The wealth of a nation, as Adam Smith understood, depends on the productivity of labor. This fact challenges all actors in today's increasingly competitive, knowledge-intensive world economy. To varying degrees, all are experiencing profound changes in industrial structure and the organization of work. Restructuring on this scale is inevitably a lengthy, painful, and socially disruptive process. How daunting, then, is the challenge facing the postsocialist societies as they attempt to make a double shift - to the market system and to postindustrialism - in one great transformation. They have no road map, nor even a clear destination. Each postsocialist society faces the question not only how to make the transition to a market economy, but what kind of market economy to construct. This question animates the present book, which takes as its focus the labor dimension of the double shift. The Russian and American contributors - all labor experts - examine the peculiar features of the Russian transition and offer thoughtful perspectives on a desirable outcome. They move beyond the simple equation of free markets with efficiency to consider the role of such values as cooperation, participation, perceptions of fairness, and social protection in enhancing both labor productivity and, ultimately, the wealth of a nation.From a production standpoint there can be little doubt that NUMMI, which makes Toyota Corollas and the GEO Prism (Chevrolet Novas ... the highest quality American-built cars by J.D. Powers aamp; Associates (it ranked ninth and the Camry third); Toyotaa#39;s Cressida was ranked first. ... is the fact that almost all other cars ranked were luxury vehicles, whereas they are lower- priced subcompacts (White 1990).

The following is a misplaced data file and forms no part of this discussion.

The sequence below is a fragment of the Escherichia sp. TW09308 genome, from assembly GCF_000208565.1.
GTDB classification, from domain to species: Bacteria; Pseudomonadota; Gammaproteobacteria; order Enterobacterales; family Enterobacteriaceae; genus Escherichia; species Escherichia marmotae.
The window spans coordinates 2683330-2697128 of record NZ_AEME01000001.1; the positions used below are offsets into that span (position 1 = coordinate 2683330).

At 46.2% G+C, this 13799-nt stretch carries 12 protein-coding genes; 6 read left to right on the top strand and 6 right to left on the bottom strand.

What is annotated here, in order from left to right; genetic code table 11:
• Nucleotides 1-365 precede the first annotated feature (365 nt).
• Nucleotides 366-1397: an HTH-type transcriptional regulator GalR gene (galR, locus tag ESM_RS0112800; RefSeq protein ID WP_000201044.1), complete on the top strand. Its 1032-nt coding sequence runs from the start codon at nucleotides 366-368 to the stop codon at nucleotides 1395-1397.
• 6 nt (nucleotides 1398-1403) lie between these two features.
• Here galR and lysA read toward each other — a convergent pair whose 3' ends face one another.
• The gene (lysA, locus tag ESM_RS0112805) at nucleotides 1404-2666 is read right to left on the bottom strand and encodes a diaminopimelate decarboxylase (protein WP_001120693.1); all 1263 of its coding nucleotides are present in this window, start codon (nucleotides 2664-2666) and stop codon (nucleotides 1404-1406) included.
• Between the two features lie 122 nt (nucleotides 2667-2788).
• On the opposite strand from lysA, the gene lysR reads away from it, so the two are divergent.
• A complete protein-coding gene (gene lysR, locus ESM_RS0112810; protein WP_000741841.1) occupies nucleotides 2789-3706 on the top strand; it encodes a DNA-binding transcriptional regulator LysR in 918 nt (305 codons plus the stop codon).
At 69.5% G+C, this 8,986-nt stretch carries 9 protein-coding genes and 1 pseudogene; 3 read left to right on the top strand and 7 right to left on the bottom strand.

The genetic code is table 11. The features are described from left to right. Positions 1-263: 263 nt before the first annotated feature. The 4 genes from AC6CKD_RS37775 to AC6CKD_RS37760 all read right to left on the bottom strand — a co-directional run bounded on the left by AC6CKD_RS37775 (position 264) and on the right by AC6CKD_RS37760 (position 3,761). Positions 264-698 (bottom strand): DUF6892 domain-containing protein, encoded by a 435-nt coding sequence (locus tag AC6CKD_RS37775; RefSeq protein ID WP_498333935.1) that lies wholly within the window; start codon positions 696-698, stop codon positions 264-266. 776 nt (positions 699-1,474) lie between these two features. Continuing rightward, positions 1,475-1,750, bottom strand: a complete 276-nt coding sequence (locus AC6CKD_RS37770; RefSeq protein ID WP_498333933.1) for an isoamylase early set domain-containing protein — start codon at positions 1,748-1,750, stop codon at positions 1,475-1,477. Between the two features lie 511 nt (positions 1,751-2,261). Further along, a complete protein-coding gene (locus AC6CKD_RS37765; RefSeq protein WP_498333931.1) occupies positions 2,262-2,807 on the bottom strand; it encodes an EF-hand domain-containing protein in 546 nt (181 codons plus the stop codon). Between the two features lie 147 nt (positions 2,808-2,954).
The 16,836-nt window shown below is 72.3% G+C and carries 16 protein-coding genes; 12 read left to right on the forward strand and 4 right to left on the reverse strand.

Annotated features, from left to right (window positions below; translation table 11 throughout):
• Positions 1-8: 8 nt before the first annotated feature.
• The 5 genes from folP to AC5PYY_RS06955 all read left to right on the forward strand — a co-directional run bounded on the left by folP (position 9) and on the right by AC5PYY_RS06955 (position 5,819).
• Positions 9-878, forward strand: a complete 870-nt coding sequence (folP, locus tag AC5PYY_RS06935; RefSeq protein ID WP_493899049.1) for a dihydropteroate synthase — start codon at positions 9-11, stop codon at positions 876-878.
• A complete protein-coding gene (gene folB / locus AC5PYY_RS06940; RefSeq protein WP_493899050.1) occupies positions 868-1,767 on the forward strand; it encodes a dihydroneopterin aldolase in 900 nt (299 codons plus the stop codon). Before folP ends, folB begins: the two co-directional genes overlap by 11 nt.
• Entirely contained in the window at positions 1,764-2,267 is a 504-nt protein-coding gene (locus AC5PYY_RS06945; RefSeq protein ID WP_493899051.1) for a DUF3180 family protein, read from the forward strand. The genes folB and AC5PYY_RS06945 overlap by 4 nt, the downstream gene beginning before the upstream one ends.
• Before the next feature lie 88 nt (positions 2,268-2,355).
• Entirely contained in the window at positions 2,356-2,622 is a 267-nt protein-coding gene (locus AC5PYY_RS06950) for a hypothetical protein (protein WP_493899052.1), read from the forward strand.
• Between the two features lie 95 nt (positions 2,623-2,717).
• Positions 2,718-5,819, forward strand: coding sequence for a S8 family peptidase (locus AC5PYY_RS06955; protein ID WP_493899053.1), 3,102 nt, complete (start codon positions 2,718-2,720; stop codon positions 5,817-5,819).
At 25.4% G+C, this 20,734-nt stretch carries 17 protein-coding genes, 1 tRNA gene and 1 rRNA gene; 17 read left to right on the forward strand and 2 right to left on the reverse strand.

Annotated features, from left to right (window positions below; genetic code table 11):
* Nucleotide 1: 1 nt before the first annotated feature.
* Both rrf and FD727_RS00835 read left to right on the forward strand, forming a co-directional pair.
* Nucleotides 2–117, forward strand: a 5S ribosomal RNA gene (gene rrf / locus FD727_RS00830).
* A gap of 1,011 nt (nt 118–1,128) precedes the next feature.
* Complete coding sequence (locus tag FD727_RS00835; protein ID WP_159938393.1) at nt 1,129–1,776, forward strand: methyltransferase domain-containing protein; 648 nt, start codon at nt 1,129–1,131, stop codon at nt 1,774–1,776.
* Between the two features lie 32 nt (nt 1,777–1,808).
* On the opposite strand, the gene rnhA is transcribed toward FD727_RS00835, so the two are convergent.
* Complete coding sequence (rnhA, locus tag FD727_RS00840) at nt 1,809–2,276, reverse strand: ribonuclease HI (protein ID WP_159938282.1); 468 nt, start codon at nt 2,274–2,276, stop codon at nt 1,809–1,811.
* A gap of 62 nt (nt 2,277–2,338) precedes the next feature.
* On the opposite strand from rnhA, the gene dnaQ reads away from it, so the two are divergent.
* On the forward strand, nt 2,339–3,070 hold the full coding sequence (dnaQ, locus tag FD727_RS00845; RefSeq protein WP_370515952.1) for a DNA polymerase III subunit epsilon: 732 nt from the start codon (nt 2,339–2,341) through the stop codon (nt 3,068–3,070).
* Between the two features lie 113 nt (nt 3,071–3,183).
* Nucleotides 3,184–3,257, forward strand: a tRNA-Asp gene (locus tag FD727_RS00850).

|Author||:||Bertram Silverman, Robert C. Vogt, Murray Yanowitch|
|Publisher||:||M.E. Sharpe - 1993-01-01|